You may not know me yet, but I’m basically Yale’s unofficial arbiter of wisdom. When the Whiffenpoofs almost switched their tuxes for matching cheetah print sweats, I’m the one who convinced their pitch that spots don’t go with his complexion. When President-elect Peter Salovey considered changing our school’s mascot to Justin Bieber, I’m the one who reminded him that in a fight-to-the-death chess match, a bulldog would probably win. When Yale asked me for guidance as it planned the two new residential colleges, I’m the one who pointed to the hideous monoliths of Ezra Stiles and Morse and shook my head forebodingly. You can thank me later.
More confusing than Salovey’s Bieber Fever, however, is the delightful conundrum before you today: You have two days at Yale, and approximately 2,439 different activities listed on your online calendar. You have probably read through 2,438 of them, because you’re really smart and serious and you terrify me, just a little bit.
My children, if you’ll let me, I can cut your Gordian knot. In my opinion, during your brief preview of Yale, you can commit yourself to one of two equally noble undertakings: You can either schedule all 48 of your hours around consuming as much Claire’s Cake as possible, or you can deliberately seek out the worst experiences available to you.
Okay, so one of those options is self-explanatory: Cake is great and this week all of it will be free. That’s a no-brainer. But why, you wonder, do I want you to be miserable?
It’s simple: It is my belief that it is impossible to be miserable at Yale.
During my Bulldog Days, the sky literally opened up and took a massive dump on campus. It rained interminably, unrelentingly, like the last scene (spoiler alert) in One Hundred Years of Solitude. And it was cold: Coming from Louisiana, I felt like I’d taken a time machine back to December. From that dusky, drizzly Monday evening to that gray, soggy Wednesday afternoon, I don’t think my feet were dry once. I could be wrong, though, because they lost feeling halfway through.
So I was cold, wet and enraptured. I knew almost immediately — standing in front of Commons Rotunda bumping umbrellas with the other pre-frosh — that I had found the most wonderful spot on the planet. Not because Beinecke Plaza is particularly beautiful at night — there are better views on campus — but because I was surrounded by some of the most invitingly intellectual, unexpectedly engaging people I’d ever met.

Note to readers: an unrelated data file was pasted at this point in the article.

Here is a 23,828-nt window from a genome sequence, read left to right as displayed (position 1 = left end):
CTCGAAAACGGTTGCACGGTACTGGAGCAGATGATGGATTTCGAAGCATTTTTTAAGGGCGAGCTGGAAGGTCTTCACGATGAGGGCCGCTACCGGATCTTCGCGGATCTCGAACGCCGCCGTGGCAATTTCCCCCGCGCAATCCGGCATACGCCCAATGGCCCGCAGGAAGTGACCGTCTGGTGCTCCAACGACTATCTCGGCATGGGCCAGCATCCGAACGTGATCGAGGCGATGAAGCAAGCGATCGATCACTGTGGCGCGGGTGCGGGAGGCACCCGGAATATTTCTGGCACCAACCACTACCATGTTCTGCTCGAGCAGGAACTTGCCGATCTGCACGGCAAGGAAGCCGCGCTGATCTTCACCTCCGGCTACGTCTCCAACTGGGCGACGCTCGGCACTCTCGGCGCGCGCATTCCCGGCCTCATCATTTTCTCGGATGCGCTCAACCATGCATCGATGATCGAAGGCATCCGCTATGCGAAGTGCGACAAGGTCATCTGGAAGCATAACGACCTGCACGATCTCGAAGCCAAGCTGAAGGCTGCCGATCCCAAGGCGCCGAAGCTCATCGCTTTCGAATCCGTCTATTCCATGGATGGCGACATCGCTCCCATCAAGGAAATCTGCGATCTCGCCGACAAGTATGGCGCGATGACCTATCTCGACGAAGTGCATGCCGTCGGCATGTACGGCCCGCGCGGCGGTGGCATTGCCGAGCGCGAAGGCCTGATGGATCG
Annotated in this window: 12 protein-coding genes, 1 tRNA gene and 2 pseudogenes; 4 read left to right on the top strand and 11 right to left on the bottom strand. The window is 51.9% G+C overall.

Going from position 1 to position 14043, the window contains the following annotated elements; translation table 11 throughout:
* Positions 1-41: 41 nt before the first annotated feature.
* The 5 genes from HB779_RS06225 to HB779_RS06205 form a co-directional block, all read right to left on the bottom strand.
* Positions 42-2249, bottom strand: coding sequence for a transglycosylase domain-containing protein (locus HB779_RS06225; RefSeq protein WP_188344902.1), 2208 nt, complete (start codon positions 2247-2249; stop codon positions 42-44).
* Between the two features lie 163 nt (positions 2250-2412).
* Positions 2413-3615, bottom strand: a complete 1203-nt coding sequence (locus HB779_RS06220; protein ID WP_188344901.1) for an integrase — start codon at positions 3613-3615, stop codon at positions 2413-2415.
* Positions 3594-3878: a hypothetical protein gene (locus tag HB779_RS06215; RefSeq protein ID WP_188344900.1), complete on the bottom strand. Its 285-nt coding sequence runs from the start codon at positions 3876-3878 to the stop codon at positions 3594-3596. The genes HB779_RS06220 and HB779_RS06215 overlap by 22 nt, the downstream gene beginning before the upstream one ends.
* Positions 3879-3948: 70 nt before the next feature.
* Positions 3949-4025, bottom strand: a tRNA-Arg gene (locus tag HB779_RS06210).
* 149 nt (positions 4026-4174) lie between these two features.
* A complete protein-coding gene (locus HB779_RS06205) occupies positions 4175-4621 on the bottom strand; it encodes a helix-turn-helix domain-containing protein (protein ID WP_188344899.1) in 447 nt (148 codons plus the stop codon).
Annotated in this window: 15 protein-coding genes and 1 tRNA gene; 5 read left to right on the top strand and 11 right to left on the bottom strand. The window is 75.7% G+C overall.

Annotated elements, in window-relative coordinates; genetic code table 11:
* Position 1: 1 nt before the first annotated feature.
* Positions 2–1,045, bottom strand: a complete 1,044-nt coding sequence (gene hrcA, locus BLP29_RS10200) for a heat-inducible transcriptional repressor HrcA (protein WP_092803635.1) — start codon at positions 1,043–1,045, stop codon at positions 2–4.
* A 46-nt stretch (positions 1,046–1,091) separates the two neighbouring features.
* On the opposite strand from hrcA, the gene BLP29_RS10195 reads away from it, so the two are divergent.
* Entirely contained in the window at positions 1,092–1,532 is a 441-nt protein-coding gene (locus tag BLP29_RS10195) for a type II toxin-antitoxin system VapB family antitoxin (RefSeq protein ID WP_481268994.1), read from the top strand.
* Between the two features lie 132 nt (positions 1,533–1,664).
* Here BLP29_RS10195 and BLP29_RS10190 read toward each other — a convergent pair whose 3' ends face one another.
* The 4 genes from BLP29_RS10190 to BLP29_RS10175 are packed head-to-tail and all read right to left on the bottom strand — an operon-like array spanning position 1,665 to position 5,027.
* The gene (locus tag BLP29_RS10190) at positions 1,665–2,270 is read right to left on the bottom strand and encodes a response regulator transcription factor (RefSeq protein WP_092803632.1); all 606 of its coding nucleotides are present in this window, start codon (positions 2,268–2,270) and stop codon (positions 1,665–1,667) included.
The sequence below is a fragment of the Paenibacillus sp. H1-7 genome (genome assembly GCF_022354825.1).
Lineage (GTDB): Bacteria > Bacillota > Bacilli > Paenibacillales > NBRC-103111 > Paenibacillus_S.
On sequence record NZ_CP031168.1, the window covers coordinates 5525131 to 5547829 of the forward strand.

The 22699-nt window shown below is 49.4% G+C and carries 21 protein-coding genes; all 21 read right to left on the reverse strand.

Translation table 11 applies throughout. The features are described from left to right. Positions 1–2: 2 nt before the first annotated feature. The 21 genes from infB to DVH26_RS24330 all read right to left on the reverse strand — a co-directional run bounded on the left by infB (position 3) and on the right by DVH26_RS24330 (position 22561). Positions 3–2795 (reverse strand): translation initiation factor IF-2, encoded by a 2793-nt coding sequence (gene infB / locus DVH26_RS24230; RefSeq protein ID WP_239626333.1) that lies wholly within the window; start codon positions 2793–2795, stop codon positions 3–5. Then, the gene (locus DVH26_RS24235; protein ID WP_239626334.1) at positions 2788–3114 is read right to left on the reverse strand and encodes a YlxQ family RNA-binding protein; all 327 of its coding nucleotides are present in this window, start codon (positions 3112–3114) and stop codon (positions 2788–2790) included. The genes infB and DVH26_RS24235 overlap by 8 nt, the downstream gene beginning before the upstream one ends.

The super secret, super awesome superpower of Yale is that nothing can dim her. Oh, Harvard and Princeton are pretty enough in the summer, but strip the trees of leaves and the grass of green and suddenly the defining motif on campus is the scowl on everyone’s face. Yale, on the other hand, glows in the dark: Winter brings out her shapes, her edges and etchings, her solemn majesty, her sky-bound spires. In the spring, she blossoms. In the fall, she molts like phoenix, blazing. As I learned from my last relationship, attractiveness matters. And Yale — architecturally and personally — is hella attractive.
So, my dear pre-frosh, amidst this beauty and this joy, you should try to be unhappy. If you commit yourself to the path of attempted misery, avoid Claire’s Cake. Eat tofu in the dining halls, and greasy A1 Pizza when you go out. Attend an event with the Tory party; force yourself to stay until the very end. Sleep in Ezra Stiles for a night, and if you’re really brave, attend an a cappella concert. Attend several.
Even if — and this is almost certain — you decide you could be perfectly content to never hear a four part harmony again, you will not, I promise, be miserable. And when you leave this Wednesday, you’ll know, at last, what I knew as I sat under the Vanderbilt arch, watching the rain pour down on my last view of Yale until August: It’s not classes, or majors or even having right angles in your living spaces that matters. It’s not the quality of the food, or the location or — yes, I’m going to say it — even the endowment (though it pays to be well endowed). You’re not looking for the right mascot or the best colors, the most sports victories or the highest median SAT scores. What you want, for the next four years, is to be happy.
And you’ll be happy here.
Michelle Taylor is a senior in Davenport College. Contact her at email@example.com .